GRIFFITHS: Obviously expansion is not just about building stuff. That has been the old technology solution to airport capacity. What we are now looking at is the technology and the processes and the systems within the airport environment in order to create a much better and smoother flow of passengers and to improve our service levels. Capacity is actually two elements in an airport environment; it is the size of the facility but also the flow rate of customers that you can achieve through that facility. So what we are trying to do now is work with new technology that will allow us to combine some of the old legacy processes into single seamless unobtrusive high-tech solutions that will make those processes seem almost invisible to the customer. One really big advantage that we believe we are going to have with customer service and capacity is that we want to remove the time that people take in going through the airport in going through security, customs, immigration, check-in, and dealing with baggage. It is estimated that 50% of a customers time at an airport is spent in these processes when they could be relaxing, eating, or drinking in our restaurants and bars, and they could be spending a lot more time shopping. The global Duty Free market is worth something like $38bn, so if you can increase the dwell time and the demeanor of customers whilst they are in that retail environment, then the possibilities of increasing that huge spend are endless.

How important is the Dubai Airshow to the aviation industry?

GRIFFITHS: The Dubai Airshow is a unique event. There is no other event like it that takes place at a major international airport. I think the thing is, if you tried to explain it to any other airport on the planet, they just wouldn’t get it. So we are really proud here in Dubai that we can really do things because of the enlightened attitude from the top of the royal family here that just couldn’t take place elsewhere. It is incredibly important. It is a major event in the aviation calendar every two years and we like to think that people come here because it is bigger and because it is better. We are able to show the sort of hospitality that other parts of the world do not even approach.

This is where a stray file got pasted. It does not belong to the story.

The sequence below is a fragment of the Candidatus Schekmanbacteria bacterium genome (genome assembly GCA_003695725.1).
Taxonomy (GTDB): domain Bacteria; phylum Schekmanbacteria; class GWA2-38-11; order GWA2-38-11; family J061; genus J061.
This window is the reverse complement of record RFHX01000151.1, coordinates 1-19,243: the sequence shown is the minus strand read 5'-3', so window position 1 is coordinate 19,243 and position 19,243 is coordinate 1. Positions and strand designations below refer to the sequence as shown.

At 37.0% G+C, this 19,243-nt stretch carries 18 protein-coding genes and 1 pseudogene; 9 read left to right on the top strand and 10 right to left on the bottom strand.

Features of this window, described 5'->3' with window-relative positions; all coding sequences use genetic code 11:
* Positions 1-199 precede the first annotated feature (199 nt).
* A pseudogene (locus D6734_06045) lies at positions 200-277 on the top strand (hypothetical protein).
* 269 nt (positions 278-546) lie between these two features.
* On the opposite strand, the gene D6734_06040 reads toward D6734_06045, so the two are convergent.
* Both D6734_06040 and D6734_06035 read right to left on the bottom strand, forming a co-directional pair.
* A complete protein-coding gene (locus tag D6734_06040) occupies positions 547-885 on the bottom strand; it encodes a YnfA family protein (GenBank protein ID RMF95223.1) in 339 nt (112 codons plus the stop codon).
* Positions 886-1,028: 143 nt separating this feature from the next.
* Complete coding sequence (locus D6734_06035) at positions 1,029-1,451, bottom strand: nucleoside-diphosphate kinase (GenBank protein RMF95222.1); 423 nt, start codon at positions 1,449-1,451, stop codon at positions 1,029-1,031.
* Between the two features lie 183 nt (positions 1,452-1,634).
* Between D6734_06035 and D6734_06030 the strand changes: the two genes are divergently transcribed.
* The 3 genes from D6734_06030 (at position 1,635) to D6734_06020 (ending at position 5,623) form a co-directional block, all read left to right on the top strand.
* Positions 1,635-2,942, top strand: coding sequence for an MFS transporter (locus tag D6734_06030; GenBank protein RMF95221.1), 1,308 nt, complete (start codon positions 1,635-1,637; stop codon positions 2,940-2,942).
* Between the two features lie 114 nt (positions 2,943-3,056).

What part will aviation and transportation play in Dubai’s long-term economic vision?

GRIFFITHS: The aviation industry here in Dubai is actually an incredibly important industry; it forms 28% of the total GDP of Dubai and contributes $22bn annually to that GDP. It is also incredibly important for employment, it accounts for 19% of all employment here in Dubai, which is 250,000 jobs that are in or are related to the aviation sector. You can imagine with that degree of economic importance, which is only going to increase over time, we get a very large share of voice in the strategy and the development of the economy of Dubai. The aviation model in Dubai is the envy of the world and that is because of the very close integration between all the various entities within Dubai. The fortunate thing is that our Chairman, Sheikh Ahmed, is also the head of Emirates, Dnata, Dubai Civil Aviation, all the entities in fact report to that one individual. So if you need a critical decision about some major infrastructure project or expansion project, you can get all of the decision makers into a small room and make that decision very quickly. In other parts of the world, that would be impossible. Even if you could find a building large enough, the chance of reaching consensus across the whole sector is very small.